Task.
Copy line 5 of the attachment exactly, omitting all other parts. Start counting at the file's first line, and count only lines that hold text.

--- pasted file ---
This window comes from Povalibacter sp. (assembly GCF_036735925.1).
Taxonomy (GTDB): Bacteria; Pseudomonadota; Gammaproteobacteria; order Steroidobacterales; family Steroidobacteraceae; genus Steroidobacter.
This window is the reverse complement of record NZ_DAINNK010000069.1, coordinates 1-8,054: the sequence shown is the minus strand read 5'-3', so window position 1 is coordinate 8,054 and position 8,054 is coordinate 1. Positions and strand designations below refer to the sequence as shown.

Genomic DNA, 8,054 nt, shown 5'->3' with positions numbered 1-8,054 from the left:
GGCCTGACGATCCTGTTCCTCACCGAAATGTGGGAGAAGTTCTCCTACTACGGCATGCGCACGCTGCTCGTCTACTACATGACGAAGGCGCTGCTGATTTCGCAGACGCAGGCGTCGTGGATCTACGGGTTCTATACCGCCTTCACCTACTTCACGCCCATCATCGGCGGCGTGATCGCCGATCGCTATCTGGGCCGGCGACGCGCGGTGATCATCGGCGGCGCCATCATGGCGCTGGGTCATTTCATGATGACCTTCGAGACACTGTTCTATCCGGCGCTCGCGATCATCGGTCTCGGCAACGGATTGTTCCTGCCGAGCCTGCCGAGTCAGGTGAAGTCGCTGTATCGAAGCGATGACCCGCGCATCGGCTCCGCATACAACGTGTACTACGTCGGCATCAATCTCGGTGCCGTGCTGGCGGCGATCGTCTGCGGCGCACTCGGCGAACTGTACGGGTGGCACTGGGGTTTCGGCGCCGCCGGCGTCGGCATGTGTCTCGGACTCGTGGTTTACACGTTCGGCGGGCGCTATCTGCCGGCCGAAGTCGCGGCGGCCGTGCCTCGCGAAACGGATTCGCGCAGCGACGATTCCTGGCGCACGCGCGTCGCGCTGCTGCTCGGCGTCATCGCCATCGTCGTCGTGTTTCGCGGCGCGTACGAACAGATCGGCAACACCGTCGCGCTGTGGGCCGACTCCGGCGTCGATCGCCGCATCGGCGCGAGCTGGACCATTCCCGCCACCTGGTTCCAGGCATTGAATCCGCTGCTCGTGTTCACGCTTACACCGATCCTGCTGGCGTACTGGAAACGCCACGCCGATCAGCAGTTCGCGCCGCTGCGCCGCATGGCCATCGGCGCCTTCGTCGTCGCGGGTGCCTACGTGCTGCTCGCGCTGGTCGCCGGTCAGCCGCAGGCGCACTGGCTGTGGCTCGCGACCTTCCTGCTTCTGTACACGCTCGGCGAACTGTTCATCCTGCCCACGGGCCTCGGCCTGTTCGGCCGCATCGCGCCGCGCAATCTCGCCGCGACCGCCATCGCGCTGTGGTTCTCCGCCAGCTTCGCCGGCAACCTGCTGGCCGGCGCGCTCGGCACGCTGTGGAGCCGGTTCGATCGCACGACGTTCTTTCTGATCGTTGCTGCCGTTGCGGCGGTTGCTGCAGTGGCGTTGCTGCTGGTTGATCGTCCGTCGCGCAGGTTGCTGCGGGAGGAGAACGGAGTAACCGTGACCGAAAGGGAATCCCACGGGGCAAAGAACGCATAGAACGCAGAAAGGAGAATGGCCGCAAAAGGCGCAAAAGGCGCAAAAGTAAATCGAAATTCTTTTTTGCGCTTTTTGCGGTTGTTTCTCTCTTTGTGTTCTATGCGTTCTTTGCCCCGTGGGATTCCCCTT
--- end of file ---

GGCCTGACGATCCTGTTCCTCACCGAAATGTGGGAGAAGTTCTCCTACTACGGCATGCGCACGCTGCTCGTCTACTACATGACGAAGGCGCTGCTGATTTCGCAGACGCAGGCGTCGTGGATCTACGGGTTCTATACCGCCTTCACCTACTTCACGCCCATCATCGGCGGCGTGATCGCCGATCGCTATCTGGGCCGGCGACGCGCGGTGATCATCGGCGGCGCCATCATGGCGCTGGGTCATTTCATGATGACCTTCGAGACACTGTTCTATCCGGCGCTCGCGATCATCGGTCTCGGCAACGGATTGTTCCTGCCGAGCCTGCCGAGTCAGGTGAAGTCGCTGTATCGAAGCGATGACCCGCGCATCGGCTCCGCATACAACGTGTACTACGTCGGCATCAATCTCGGTGCCGTGCTGGCGGCGATCGTCTGCGGCGCACTCGGCGAACTGTACGGGTGGCACTGGGGTTTCGGCGCCGCCGGCGTCGGCATGTGTCTCGGACTCGTGGTTTACACGTTCGGCGGGCGCTATCTGCCGGCCGAAGTCGCGGCGGCCGTGCCTCGCGAAACGGATTCGCGCAGCGACGATTCCTGGCGCACGCGCGTCGCGCTGCTGCTCGGCGTCATCGCCATCGTCGTCGTGTTTCGCGGCGCGTACGAACAGATCGGCAACACCGTCGCGCTGTGGGCCGACTCCGGCGTCGATCGCCGCATCGGCGCGAGCTGGACCATTCCCGCCACCTGGTTCCAGGCATTGAATCCGCTGCTCGTGTTCACGCTTACACCGATCCTGCTGGCGTACTGGAAACGCCACGCCGATCAGCAGTTCGCGCCGCTGCGCCGCATGGCCATCGGCGCCTTCGTCGTCGCGGGTGCCTACGTGCTGCTCGCGCTGGTCGCCGGTCAGCCGCAGGCGCACTGGCTGTGGCTCGCGACCTTCCTGCTTCTGTACACGCTCGGCGAACTGTTCATCCTGCCCACGGGCCTCGGCCTGTTCGGCCGCATCGCGCCGCGCAATCTCGCCGCGACCGCCATCGCGCTGTGGTTCTCCGCCAGCTTCGCCGGCAACCTGCTGGCCGGCGCGCTCGGCACGCTGTGGAGCCGGTTCGATCGCACGACGTTCTTTCTGATCGTTGCTGCCGTTGCGGCGGTTGCTGCAGTGGCGTTGCTGCTGGTTGATCGTCCGTCGCGCAGGTTGCTGCGGGAGGAGAACGGAGTAACCGTGACCGAAAGGGAATCCCACGGGGCAAAGAACGCATAGAACGCAGAAAGGAGAATGGCCGCAAAAGGCGCAAAAGGCGCAAAAGTAAATCGAAATTCTTTTTTGCGCTTTTTGCGGTTGTTTCTCTCTTTGTGTTCTATGCGTTCTTTGCCCCGTGGGATTCCCCTT